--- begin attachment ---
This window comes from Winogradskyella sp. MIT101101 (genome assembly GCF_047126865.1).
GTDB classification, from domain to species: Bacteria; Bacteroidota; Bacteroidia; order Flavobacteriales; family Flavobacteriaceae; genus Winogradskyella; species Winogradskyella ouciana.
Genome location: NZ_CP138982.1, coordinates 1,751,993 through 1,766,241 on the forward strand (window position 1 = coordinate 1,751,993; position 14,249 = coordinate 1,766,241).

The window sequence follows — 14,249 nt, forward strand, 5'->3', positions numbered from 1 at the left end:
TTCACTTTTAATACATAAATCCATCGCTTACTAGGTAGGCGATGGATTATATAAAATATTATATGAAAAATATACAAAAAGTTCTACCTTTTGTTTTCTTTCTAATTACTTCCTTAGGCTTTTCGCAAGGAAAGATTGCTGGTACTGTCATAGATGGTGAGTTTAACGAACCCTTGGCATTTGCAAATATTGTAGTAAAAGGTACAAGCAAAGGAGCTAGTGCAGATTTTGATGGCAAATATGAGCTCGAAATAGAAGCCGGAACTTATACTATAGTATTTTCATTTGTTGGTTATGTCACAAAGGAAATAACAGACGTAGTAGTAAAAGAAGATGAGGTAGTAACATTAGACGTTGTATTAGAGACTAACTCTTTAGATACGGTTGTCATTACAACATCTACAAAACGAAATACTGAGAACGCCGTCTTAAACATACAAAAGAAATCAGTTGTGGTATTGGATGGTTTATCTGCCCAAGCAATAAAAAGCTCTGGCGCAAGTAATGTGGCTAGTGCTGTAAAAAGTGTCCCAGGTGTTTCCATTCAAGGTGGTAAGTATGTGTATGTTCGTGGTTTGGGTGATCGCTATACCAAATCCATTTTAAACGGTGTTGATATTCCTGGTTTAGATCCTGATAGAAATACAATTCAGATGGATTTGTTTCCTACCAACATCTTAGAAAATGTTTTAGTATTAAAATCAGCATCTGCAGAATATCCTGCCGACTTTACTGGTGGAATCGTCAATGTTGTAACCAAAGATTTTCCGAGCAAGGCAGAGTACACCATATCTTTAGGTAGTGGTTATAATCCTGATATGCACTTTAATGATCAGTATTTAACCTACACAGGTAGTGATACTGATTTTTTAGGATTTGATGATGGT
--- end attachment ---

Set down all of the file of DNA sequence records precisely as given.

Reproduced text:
This window comes from Winogradskyella sp. MIT101101 (genome assembly GCF_047126865.1).
GTDB classification, from domain to species: Bacteria; Bacteroidota; Bacteroidia; order Flavobacteriales; family Flavobacteriaceae; genus Winogradskyella; species Winogradskyella ouciana.
Genome location: NZ_CP138982.1, coordinates 1,751,993 through 1,766,241 on the forward strand (window position 1 = coordinate 1,751,993; position 14,249 = coordinate 1,766,241).

The window sequence follows — 14,249 nt, forward strand, 5'->3', positions numbered from 1 at the left end:
TTCACTTTTAATACATAAATCCATCGCTTACTAGGTAGGCGATGGATTATATAAAATATTATATGAAAAATATACAAAAAGTTCTACCTTTTGTTTTCTTTCTAATTACTTCCTTAGGCTTTTCGCAAGGAAAGATTGCTGGTACTGTCATAGATGGTGAGTTTAACGAACCCTTGGCATTTGCAAATATTGTAGTAAAAGGTACAAGCAAAGGAGCTAGTGCAGATTTTGATGGCAAATATGAGCTCGAAATAGAAGCCGGAACTTATACTATAGTATTTTCATTTGTTGGTTATGTCACAAAGGAAATAACAGACGTAGTAGTAAAAGAAGATGAGGTAGTAACATTAGACGTTGTATTAGAGACTAACTCTTTAGATACGGTTGTCATTACAACATCTACAAAACGAAATACTGAGAACGCCGTCTTAAACATACAAAAGAAATCAGTTGTGGTATTGGATGGTTTATCTGCCCAAGCAATAAAAAGCTCTGGCGCAAGTAATGTGGCTAGTGCTGTAAAAAGTGTCCCAGGTGTTTCCATTCAAGGTGGTAAGTATGTGTATGTTCGTGGTTTGGGTGATCGCTATACCAAATCCATTTTAAACGGTGTTGATATTCCTGGTTTAGATCCTGATAGAAATACAATTCAGATGGATTTGTTTCCTACCAACATCTTAGAAAATGTTTTAGTATTAAAATCAGCATCTGCAGAATATCCTGCCGACTTTACTGGTGGAATCGTCAATGTTGTAACCAAAGATTTTCCGAGCAAGGCAGAGTACACCATATCTTTAGGTAGTGGTTATAATCCTGATATGCACTTTAATGATCAGTATTTAACCTACACAGGTAGTGATACTGATTTTTTAGGATTTGATGATGGT